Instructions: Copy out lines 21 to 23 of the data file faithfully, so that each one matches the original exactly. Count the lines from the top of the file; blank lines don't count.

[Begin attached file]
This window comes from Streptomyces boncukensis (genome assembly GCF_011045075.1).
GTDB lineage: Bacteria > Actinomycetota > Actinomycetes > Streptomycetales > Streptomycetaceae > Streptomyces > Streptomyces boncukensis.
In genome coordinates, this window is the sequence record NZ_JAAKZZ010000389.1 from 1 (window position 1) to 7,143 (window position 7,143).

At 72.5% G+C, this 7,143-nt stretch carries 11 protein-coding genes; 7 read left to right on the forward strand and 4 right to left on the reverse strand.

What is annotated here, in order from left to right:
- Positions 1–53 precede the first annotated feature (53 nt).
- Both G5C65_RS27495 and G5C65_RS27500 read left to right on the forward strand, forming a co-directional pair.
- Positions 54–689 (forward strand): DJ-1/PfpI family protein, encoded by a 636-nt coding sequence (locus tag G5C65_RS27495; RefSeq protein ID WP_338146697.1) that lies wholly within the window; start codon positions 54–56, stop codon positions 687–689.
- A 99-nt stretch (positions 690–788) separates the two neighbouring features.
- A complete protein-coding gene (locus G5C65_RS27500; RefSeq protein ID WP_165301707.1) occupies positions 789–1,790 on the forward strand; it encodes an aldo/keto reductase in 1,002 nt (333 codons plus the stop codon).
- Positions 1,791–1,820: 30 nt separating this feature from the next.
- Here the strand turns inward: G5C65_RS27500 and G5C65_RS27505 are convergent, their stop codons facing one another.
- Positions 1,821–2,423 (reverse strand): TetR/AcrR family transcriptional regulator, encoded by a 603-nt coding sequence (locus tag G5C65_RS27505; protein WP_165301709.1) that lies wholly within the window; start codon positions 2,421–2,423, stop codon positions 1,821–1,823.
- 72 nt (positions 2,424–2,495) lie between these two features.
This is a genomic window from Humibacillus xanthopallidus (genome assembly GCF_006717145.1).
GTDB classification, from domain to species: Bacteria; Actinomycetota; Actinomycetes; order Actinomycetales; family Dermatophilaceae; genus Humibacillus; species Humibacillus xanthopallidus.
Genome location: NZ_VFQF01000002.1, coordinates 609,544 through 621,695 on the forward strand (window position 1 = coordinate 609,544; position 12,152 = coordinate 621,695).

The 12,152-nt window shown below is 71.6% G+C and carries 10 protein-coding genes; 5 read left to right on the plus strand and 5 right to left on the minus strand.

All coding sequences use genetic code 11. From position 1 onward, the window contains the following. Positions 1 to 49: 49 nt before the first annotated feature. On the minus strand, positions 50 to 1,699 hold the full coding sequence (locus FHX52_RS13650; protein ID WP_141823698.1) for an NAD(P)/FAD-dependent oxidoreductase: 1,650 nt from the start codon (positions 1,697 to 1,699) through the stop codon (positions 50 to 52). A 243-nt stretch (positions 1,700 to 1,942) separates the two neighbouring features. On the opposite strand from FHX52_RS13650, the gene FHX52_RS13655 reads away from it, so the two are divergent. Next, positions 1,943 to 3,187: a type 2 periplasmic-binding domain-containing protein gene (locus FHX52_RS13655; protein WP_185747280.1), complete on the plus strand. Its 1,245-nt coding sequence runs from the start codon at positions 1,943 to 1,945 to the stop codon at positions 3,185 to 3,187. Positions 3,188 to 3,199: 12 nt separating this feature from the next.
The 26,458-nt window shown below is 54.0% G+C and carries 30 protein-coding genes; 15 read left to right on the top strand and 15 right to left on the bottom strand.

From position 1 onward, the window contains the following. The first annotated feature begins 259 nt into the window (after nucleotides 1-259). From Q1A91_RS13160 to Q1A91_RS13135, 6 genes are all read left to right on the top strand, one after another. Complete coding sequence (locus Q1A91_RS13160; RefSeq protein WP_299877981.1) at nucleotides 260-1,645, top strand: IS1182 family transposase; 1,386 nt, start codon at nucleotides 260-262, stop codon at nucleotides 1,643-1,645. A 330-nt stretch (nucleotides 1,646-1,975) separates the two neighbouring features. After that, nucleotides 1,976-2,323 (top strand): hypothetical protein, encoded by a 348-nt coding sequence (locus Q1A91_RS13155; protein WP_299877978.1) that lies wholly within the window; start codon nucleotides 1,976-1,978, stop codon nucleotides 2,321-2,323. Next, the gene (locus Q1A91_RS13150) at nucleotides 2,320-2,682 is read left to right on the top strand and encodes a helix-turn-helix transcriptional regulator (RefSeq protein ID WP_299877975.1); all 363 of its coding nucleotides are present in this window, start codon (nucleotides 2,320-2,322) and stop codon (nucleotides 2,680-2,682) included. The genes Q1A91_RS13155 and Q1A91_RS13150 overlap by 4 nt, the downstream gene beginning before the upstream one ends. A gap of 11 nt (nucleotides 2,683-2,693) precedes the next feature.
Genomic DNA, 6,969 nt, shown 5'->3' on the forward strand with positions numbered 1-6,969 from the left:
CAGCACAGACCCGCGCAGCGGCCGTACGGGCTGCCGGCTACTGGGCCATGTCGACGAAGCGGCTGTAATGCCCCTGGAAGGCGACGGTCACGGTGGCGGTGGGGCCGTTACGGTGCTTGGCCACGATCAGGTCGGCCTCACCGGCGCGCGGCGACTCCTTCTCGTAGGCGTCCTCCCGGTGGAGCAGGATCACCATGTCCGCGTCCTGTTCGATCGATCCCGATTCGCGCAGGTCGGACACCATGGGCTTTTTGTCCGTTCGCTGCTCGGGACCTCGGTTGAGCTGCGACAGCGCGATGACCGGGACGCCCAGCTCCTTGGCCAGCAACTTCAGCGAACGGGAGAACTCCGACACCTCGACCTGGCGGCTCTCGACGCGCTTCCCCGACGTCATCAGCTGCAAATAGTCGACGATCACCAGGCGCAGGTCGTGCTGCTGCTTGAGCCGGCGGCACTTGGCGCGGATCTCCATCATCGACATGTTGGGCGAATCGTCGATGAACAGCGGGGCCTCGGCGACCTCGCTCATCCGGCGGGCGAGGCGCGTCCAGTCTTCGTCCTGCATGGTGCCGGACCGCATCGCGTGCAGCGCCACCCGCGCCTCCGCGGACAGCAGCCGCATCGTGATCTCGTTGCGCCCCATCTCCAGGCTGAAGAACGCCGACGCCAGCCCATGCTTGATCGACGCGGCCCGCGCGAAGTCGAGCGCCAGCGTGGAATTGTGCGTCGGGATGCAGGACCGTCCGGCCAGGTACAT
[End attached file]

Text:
From position 1 onward, the window contains the following. The first annotated feature begins 259 nt into the window (after nucleotides 1-259). From Q1A91_RS13160 to Q1A91_RS13135, 6 genes are all read left to right on the top strand, one after another. Complete coding sequence (locus Q1A91_RS13160; RefSeq protein WP_299877981.1) at nucleotides 260-1,645, top strand: IS1182 family transposase; 1,386 nt, start codon at nucleotides 260-262, stop codon at nucleotides 1,643-1,645. A 330-nt stretch (nucleotides 1,646-1,975) separates the two neighbouring features. After that, nucleotides 1,976-2,323 (top strand): hypothetical protein, encoded by a 348-nt coding sequence (locus Q1A91_RS13155; protein WP_299877978.1) that lies wholly within the window; start codon nucleotides 1,976-1,978, stop codon nucleotides 2,321-2,323. Next, the gene (locus Q1A91_RS13150) at nucleotides 2,320-2,682 is read left to right on the top strand and encodes a helix-turn-helix transcriptional regulator (RefSeq protein ID WP_299877975.1); all 363 of its coding nucleotides are present in this window, start codon (nucleotides 2,320-2,322) and stop codon (nucleotides 2,680-2,682) included. The genes Q1A91_RS13155 and Q1A91_RS13150 overlap by 4 nt, the downstream gene beginning before the upstream one ends. A gap of 11 nt (nucleotides 2,683-2,693) precedes the next feature.
Genomic DNA, 6,969 nt, shown 5'->3' on the forward strand with positions numbered 1-6,969 from the left:
CAGCACAGACCCGCGCAGCGGCCGTACGGGCTGCCGGCTACTGGGCCATGTCGACGAAGCGGCTGTAATGCCCCTGGAAGGCGACGGTCACGGTGGCGGTGGGGCCGTTACGGTGCTTGGCCACGATCAGGTCGGCCTCACCGGCGCGCGGCGACTCCTTCTCGTAGGCGTCCTCCCGGTGGAGCAGGATCACCATGTCCGCGTCCTGTTCGATCGATCCCGATTCGCGCAGGTCGGACACCATGGGCTTTTTGTCCGTTCGCTGCTCGGGACCTCGGTTGAGCTGCGACAGCGCGATGACCGGGACGCCCAGCTCCTTGGCCAGCAACTTCAGCGAACGGGAGAACTCCGACACCTCGACCTGGCGGCTCTCGACGCGCTTCCCCGACGTCATCAGCTGCAAATAGTCGACGATCACCAGGCGCAGGTCGTGCTGCTGCTTGAGCCGGCGGCACTTGGCGCGGATCTCCATCATCGACATGTTGGGCGAATCGTCGATGAACAGCGGGGCCTCGGCGACCTCGCTCATCCGGCGGGCGAGGCGCGTCCAGTCTTCGTCCTGCATGGTGCCGGACCGCATCGCGTGCAGCGCCACCCGCGCCTCCGCGGACAGCAGCCGCATCGTGATCTCGTTGCGCCCCATCTCCAGGCTGAAGAACGCCGACGCCAGCCCATGCTTGATCGACGCGGCCCGCGCGAAGTCGAGCGCCAGCGTGGAATTGTGCGTCGGGATGCAGGACCGTCCGGCCAGGTACAT